“We built the smallest spacecraft we could get away with that has all the things it needs: power, communication, computers, science equipment and redundancy of all systems, and put it on the biggest possible launch vehicle,” said Stern. “That combination is ferocious in terms of the speed we reach in deep space.”

At best speed, the spacecraft will be traveling at 50 km/second (36 miles/second), or the equivalent of Mach 85.

Stern compared the Atlas rocket to other launch vehicles. “The Saturn V took the Apollo astronauts to the moon in 3 days,” he said. “Our rocket will take New Horizons past the moon in 9 hours. It took Cassini 3 years to get to Jupiter, but New Horizons will pass Jupiter in just 13 months.”

Still, it will take 9 years and 5 months to cross our huge Solar System. A gravity assist from Jupiter is essential in maintaining the 2015 arrival date. Not being able to get off the ground early in the launch window would have big consequences later on.

“We launch in January of 2006 and arrive at Pluto in July of 2015, best case scenario,” said Stern. “If we don’t launch early in the launch window, the arrival date slips because Jupiter won’t be in as good a position to give us a good gravity assist.”

New Horizons has 18 days to launch in January 2006 to attain a 2015 arrival. After that, Jupiter’s position moves so that for every 4 or 5 days delay in launch means arriving at Pluto year later. By February 14 the window closes for a 2020 arrival. New Horizons can try to launch again in early 2007, but then the best case arrival year is 2019.

New Horizons will be carrying seven science instruments:

  • Ralph: The main imager with both visible and infrared capabilities that will provide color, composition and thermal maps of Pluto, Charon, and Kuiper Belt Objects.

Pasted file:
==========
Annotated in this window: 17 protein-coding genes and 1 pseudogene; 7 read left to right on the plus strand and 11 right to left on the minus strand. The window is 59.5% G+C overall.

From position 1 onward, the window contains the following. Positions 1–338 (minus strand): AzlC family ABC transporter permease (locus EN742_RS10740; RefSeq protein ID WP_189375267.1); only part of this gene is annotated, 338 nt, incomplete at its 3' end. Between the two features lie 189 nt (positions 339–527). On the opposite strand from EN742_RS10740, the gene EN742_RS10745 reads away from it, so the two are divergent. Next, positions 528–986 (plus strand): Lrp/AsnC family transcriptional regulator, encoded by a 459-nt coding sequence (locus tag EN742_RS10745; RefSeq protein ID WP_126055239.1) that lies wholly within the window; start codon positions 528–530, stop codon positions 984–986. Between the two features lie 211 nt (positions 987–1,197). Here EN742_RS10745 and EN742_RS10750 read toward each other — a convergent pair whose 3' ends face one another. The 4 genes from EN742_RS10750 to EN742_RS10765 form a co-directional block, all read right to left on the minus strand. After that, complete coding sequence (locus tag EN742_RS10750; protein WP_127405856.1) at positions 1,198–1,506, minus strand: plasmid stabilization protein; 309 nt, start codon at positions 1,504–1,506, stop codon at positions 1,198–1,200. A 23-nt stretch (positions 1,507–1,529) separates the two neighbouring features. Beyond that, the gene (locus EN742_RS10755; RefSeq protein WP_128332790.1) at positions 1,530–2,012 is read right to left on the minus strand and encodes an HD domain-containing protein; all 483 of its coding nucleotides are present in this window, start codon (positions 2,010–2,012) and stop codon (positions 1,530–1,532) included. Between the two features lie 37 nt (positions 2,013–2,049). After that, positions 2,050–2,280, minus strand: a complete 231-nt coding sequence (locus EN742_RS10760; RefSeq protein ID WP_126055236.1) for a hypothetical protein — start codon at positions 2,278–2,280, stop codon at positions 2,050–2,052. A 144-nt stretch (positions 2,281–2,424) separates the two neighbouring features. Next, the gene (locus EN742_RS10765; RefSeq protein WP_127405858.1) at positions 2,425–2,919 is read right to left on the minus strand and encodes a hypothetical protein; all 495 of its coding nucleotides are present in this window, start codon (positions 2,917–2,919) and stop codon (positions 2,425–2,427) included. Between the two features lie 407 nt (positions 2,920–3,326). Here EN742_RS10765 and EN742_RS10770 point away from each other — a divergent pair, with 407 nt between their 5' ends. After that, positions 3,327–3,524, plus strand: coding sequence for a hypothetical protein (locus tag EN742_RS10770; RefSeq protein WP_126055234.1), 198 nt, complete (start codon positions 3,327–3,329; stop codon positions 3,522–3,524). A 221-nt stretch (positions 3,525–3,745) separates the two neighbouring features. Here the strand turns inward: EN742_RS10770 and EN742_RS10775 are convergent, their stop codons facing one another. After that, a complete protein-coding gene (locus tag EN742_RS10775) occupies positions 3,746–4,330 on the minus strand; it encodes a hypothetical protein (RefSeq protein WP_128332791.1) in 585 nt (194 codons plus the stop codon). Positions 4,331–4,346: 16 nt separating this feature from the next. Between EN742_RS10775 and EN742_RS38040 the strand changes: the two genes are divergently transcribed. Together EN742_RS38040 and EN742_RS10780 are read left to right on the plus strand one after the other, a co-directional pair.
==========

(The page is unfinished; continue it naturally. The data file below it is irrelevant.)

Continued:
• Alice: An ultraviolet spectrometer capable of analyzing Pluto’s atmospheric structure and composition.
  • REX: The Radio Science Experiment that measures atmospheric composition and surface temperature with a passive radiometer. REX also measures the masses of objects New Horizons flies by.
  • LORRI: The Long Range Reconnaissance Imager has a telescopic camera that will map Pluto?s far side and provide geologic data.
  • PEPSSI: The Pluto Energetic Particle Spectrometer Science Investigation that will measure the composition and density of the ions escaping from Pluto’s atmosphere.
  • SWAP: Solar Wind Around Pluto, which will measure the escape rate of Pluto?s atmosphere and determine how the solar wind affects Pluto.
  • SDC: The Student Dust Counter will measure the amount of space dust the spacecraft encounters on the voyage. This instrument was designed and will be operated by students at the University of Colorado in Boulder.

Stern says the first part of the flight will keep the mission teams busy, as they need to check out the entire spacecraft, and execute the Jupiter fly-by at 13 months.

“The middle years will be long and probably — and hopefully — pretty boring,” he said, but will include yearly spacecraft and instrument checkouts, trajectory corrections, instrument calibrations and rehearsals the main mission. During the last three years of the interplanetary cruise mission teams will be writing, testing and uploading the highly detailed command script for the Pluto/Charon encounter, and the mission begins in earnest approximately a year before the spacecraft arrives at Pluto, as it begins to photograph the region.

A mission to Pluto has been a long time coming, and is popular with a wide variety of people. Children seem to have an affinity for the planet with the cartoon character name, while the National Academy of Sciences ranked a mission to Pluto as the highest priority for this decade. In 2002, when it looked as though NASA would have to scrap a mission to Pluto for budgetary reasons, the Planetary Society, among others, lobbied strongly to Congress to keep the mission alive.